Yaping Ma1, Tzung-May Fu This email address is being protected from spambots. You need JavaScript enabled to view it.2,3, Heng Tian1, Jian Gao4, Min Hu5, Jianping Guo6, Yangmei Zhang7, Yele Sun8, Lijuan Zhang1, Xin Yang2,3, Xiaofei Wang9,10

Department of Atmospheric and Oceanic Sciences, Peking University, Beijing 100871, China
2 State Environmental Protection Key Laboratory of Integrated Surface Water-Groundwater Pollution Control, School of Environmental Science and Engineering, Southern University of Science and Technology, Guangdong 518055, China
3 Shenzhen Institute of Sustainable Development, Southern University of Science and Technology, Guangdong 518055, China
4 State Key Laboratory of Environmental Criteria and Risk Assessment, Chinese Research Academy of Environmental Science, Beijing 100012, China
5 State Key Joint Laboratory of Environmental Simulation and Pollution Control, College of Environmental Sciences and Engineering, Peking University, Beijing 100871, China
6 State Key Laboratory of Severe Weather, Chinese Academy of Meteorological Sciences, Beijing 100081, China
7 Key Laboratory of Atmospheric Chemistry, Chinese Academy of Meteorological Sciences, Beijing 100081, China
8 State Key Laboratory of Atmospheric Boundary Layer Physics and Atmospheric Chemistry, Institute of Atmospheric Physics, Chinese Academy of Sciences, Beijing 100191, China
9 Shanghai Key Laboratory of Atmospheric Particle Pollution and Prevention, Department of Environmental Science and Engineering, Fudan University, Shanghai 200433, China
10 Shanghai Institute of Pollution Control and Ecological Security, Shanghai 200092, China


Received: September 9, 2019
Revised: April 26, 2020
Accepted: April 28, 2020

 Copyright The Author(s). This is an open access article distributed under the terms of the Creative Commons Attribution License (CC BY 4.0), which permits unrestricted use, distribution, and reproduction in any medium, provided the original author and source are cited.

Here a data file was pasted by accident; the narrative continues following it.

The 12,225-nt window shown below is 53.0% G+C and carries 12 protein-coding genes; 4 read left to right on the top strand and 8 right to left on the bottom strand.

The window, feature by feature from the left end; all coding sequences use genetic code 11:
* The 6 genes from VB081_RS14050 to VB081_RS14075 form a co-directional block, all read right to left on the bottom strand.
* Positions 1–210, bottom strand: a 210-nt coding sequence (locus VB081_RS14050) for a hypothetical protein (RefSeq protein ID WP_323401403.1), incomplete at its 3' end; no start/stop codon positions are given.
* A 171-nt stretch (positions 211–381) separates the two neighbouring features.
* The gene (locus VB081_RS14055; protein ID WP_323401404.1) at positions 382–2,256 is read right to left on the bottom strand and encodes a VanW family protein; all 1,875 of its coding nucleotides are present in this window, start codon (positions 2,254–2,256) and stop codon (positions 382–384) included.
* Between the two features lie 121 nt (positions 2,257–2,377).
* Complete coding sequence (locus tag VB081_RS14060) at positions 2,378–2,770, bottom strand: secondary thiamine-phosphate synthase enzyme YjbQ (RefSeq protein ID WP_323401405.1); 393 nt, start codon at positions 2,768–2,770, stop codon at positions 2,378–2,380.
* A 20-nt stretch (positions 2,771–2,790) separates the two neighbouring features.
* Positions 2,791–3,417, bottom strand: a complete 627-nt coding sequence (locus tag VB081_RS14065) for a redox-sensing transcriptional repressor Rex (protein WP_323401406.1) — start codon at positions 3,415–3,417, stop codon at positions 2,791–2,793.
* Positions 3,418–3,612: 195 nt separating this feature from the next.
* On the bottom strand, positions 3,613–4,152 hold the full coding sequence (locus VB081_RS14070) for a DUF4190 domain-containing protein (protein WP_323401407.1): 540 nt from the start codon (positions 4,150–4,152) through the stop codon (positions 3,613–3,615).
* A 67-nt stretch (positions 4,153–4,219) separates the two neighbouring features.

Download Citation: ||https://doi.org/10.4209/aaqr.2019.09.0442

Cite this article:

Ma, Y., Fu, T. M., Tian, H., Gao, J., Hu, M., Guo, J., Zhang, Y., Sun, Y., Zhang, L., Yang, X. and Wang, X. (2020). Emergency Response Measures to Alleviate a Severe Haze Pollution Event in Northern China during December 2015: Assessment of Effectiveness. Aerosol Air Qual. Res. 20: 2098–2116. https://doi.org/10.4209/aaqr.2019.09.0442


  • Reduction of anthropogenic emissions in NCP associated with ERMs was calculated.
  • WRF-Chem using reduced anthropogenic emissions reproduced the observed PM2.5.
  • Modest effect on PM2.5 decline due to the shorter duration of ERMs than PM2.5 lifetime.
  • Reducing public exposure to high PM2.5 is necessary during haze events.


Using the WRF-Chem model, we simulated the surface PM2.5 concentrations on the North China Plain (NCP) during a severe winter haze episode (December 6–10, 2015) with the goal of assessing the effectiveness of the implemented emergency response measures (ERMs) in alleviating the pollution. We estimated that the ERMs decreased the anthropogenic pollutant emissions, with the exception of NH3, by 8–48% during this event. Inputting these reduced emission estimates, our simulations reproduced the observed PM2.5 concentrations and compositions. Stagnant regional meteorological conditions increased the lifetime of the PM2.5 in the NCP boundary layer from 1 day during the clean period to 5 days during the haze episode. Additionally, local emissions accounted for approximately only 20% of the surface PM2.5 in Beijing but more than 62% over the rest of the NCP. We found that the ERMs achieved a modest reduction in the mean surface PM2.5 concentrations during the event, decreasing them by 7% and 4% in Beijing and across the rest of the NCP, respectively. The limited effect was due to the duration of the ERMs being much shorter than the lifetime of the PM2.5, which prevented the concentrations of the latter from fully reflecting the reduction in emissions. We conclude that anthropogenic emissions on the NCP during severe winter haze episodes must be reduced by a much larger percentage to substantially abate the PM2.5 concentrations.

Keywords: PM2.5; Severe haze; Emission reduction; Northern China; WRF-Chem.


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